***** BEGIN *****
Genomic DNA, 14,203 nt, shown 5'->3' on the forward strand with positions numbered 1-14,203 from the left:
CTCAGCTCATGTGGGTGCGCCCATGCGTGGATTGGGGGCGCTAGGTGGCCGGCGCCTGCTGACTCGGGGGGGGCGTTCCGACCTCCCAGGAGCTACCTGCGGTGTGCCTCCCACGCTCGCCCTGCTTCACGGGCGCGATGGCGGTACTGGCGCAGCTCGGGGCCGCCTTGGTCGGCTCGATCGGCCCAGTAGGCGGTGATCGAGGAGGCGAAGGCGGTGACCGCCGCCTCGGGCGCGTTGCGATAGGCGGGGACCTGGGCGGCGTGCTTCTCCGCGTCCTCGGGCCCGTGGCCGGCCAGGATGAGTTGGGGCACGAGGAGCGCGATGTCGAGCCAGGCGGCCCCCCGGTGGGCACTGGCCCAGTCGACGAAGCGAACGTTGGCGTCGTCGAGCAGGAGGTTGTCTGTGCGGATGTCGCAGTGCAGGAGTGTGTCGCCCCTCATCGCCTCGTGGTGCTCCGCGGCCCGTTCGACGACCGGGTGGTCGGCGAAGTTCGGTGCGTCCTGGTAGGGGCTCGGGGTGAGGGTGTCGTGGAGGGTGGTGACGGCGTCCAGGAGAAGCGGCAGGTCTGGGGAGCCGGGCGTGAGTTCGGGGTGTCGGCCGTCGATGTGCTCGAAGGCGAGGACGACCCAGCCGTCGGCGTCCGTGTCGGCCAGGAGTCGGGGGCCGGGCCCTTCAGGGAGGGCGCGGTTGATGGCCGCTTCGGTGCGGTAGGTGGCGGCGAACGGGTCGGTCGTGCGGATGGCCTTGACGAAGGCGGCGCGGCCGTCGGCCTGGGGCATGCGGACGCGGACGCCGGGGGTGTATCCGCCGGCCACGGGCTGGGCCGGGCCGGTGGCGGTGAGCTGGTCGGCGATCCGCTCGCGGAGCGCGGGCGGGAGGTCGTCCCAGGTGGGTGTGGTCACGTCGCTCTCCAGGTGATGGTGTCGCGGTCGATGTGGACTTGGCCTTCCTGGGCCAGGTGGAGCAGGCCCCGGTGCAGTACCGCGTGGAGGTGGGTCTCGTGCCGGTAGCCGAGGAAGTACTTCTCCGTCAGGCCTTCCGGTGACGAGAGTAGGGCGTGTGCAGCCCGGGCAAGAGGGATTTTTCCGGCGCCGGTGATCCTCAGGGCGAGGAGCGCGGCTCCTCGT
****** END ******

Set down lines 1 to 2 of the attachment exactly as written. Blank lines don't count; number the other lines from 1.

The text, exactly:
Genomic DNA, 14,203 nt, shown 5'->3' on the forward strand with positions numbered 1-14,203 from the left:
CTCAGCTCATGTGGGTGCGCCCATGCGTGGATTGGGGGCGCTAGGTGGCCGGCGCCTGCTGACTCGGGGGGGGCGTTCCGACCTCCCAGGAGCTACCTGCGGTGTGCCTCCCACGCTCGCCCTGCTTCACGGGCGCGATGGCGGTACTGGCGCAGCTCGGGGCCGCCTTGGTCGGCTCGATCGGCCCAGTAGGCGGTGATCGAGGAGGCGAAGGCGGTGACCGCCGCCTCGGGCGCGTTGCGATAGGCGGGGACCTGGGCGGCGTGCTTCTCCGCGTCCTCGGGCCCGTGGCCGGCCAGGATGAGTTGGGGCACGAGGAGCGCGATGTCGAGCCAGGCGGCCCCCCGGTGGGCACTGGCCCAGTCGACGAAGCGAACGTTGGCGTCGTCGAGCAGGAGGTTGTCTGTGCGGATGTCGCAGTGCAGGAGTGTGTCGCCCCTCATCGCCTCGTGGTGCTCCGCGGCCCGTTCGACGACCGGGTGGTCGGCGAAGTTCGGTGCGTCCTGGTAGGGGCTCGGGGTGAGGGTGTCGTGGAGGGTGGTGACGGCGTCCAGGAGAAGCGGCAGGTCTGGGGAGCCGGGCGTGAGTTCGGGGTGTCGGCCGTCGATGTGCTCGAAGGCGAGGACGACCCAGCCGTCGGCGTCCGTGTCGGCCAGGAGTCGGGGGCCGGGCCCTTCAGGGAGGGCGCGGTTGATGGCCGCTTCGGTGCGGTAGGTGGCGGCGAACGGGTCGGTCGTGCGGATGGCCTTGACGAAGGCGGCGCGGCCGTCGGCCTGGGGCATGCGGACGCGGACGCCGGGGGTGTATCCGCCGGCCACGGGCTGGGCCGGGCCGGTGGCGGTGAGCTGGTCGGCGATCCGCTCGCGGAGCGCGGGCGGGAGGTCGTCCCAGGTGGGTGTGGTCACGTCGCTCTCCAGGTGATGGTGTCGCGGTCGATGTGGACTTGGCCTTCCTGGGCCAGGTGGAGCAGGCCCCGGTGCAGTACCGCGTGGAGGTGGGTCTCGTGCCGGTAGCCGAGGAAGTACTTCTCCGTCAGGCCTTCCGGTGACGAGAGTAGGGCGTGTGCAGCCCGGGCAAGAGGGATTTTTCCGGCGCCGGTGATCCTCAGGGCGAGGAGCGCGGCTCCTCGT